I’ve got another chaos theory roundup for you because the future keeps futuring faster than I can blog about it. Not every new little robot gets its own post, but some deserve our attention anyway.
The Robotic Bat
I’m in the bat fan club. They hoover up insects, fly like fighter pilots despite being visually blind, and couldn’t be cuter.
But as will eventually happen with every form of living species, scientists have created the robot equivalent. Caltech has a new robotic bat that can mimic bat flight, and it’s pretty impressive.
This Wired article offers some fun details. The robot bat is only 3 ounces and is designed, like the real thing, to be ok with a bit of impact.
My biggest takeaway from the article, however, was about real mammal bats: they are the only mammals capable of powered flight. News to me. If I thought I liked them before, now I’m building a shrine.
Mouse House of Pain
There’s nothing futuristic about this mouse—it’s not a robot, it’s not coming to take your job, and you can’t interface your brain with it. It’s just pure natural biology. But I had to include it.
This mouse has evolved to turn venom—scorpion, centipede, whatever—into a painkiller. That’s quite a reversal. Definitely check out the video in the article; the slow-mo of mouse vs. scorpion is mesmerizing.
Are Scientists Wasting Time Studying Zombies?
I’ve wondered this often, and apparently so has Kate Baggaley over at Popular Science. From time to time, I will see an article pop up that details the results of some scientific study about zombies and their theorized effect on the world population.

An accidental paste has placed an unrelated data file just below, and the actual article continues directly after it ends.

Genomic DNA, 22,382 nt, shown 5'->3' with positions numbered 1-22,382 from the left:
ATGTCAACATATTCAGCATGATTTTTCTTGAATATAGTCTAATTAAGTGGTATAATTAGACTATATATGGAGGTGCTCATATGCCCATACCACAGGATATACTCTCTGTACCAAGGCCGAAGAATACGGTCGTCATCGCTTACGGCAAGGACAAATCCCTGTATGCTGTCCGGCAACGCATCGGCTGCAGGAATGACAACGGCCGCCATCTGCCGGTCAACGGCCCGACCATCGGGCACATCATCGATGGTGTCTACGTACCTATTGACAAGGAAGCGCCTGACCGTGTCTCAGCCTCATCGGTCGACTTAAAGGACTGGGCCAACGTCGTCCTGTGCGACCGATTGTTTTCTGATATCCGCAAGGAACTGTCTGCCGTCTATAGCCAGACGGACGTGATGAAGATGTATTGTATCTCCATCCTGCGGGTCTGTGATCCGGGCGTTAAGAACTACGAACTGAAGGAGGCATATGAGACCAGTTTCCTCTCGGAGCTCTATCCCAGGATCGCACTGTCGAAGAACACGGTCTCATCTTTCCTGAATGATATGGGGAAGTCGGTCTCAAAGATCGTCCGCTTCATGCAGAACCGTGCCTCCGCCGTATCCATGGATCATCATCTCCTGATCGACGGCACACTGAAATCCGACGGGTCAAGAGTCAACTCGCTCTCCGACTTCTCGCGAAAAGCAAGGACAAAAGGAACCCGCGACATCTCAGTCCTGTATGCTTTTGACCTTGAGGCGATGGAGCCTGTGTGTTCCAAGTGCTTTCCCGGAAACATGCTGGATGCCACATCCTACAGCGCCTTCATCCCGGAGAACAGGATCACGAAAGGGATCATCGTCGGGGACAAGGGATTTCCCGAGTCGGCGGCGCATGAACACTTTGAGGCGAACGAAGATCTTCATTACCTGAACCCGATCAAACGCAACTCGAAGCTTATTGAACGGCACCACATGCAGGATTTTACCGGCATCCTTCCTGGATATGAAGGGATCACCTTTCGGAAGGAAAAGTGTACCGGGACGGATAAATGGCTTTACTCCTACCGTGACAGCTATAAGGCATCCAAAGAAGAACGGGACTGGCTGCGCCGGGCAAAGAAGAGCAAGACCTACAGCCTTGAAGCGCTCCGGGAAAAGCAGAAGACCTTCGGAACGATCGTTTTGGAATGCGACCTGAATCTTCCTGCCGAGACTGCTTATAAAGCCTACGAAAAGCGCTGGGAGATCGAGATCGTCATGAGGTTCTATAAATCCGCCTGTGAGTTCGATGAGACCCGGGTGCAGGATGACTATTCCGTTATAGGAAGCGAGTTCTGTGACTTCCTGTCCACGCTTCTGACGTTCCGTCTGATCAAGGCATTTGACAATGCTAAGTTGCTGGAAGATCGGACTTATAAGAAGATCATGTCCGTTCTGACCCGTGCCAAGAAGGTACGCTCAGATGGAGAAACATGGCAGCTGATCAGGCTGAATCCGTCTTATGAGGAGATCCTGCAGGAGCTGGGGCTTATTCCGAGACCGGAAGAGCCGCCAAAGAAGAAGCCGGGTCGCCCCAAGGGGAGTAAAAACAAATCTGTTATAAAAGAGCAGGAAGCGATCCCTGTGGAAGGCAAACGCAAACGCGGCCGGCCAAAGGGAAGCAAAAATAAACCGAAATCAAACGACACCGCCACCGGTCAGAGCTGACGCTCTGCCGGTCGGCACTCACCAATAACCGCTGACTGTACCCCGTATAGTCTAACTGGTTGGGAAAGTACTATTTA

You see that and can’t help but wonder “did you get a research grant to look at that?” or “Is this netting you a Ph.D.?”
Apparently studying zombies can be a useful way to game out infectious disease outbreaks, particularly superviruses with fast transmission rates. The flesh-chomping part might not be relevant, but for studying mass immunization efforts and predicting the reaction of a panicked population? Definitely.
The article has a bit of fun, too—it is about zombies, after all. It offers two important pieces of advice about how to survive a zombie apocalypse:
1) Run instead of fight.
2) go to the Rockies.
I’ll leave you with some good news: Some bat populations are showing new resistance to white-nose syndrome, a fungal infection that has been decimating North American bats for years. This is great! If I could hug a bat, I would, but they are fragile and hard to catch.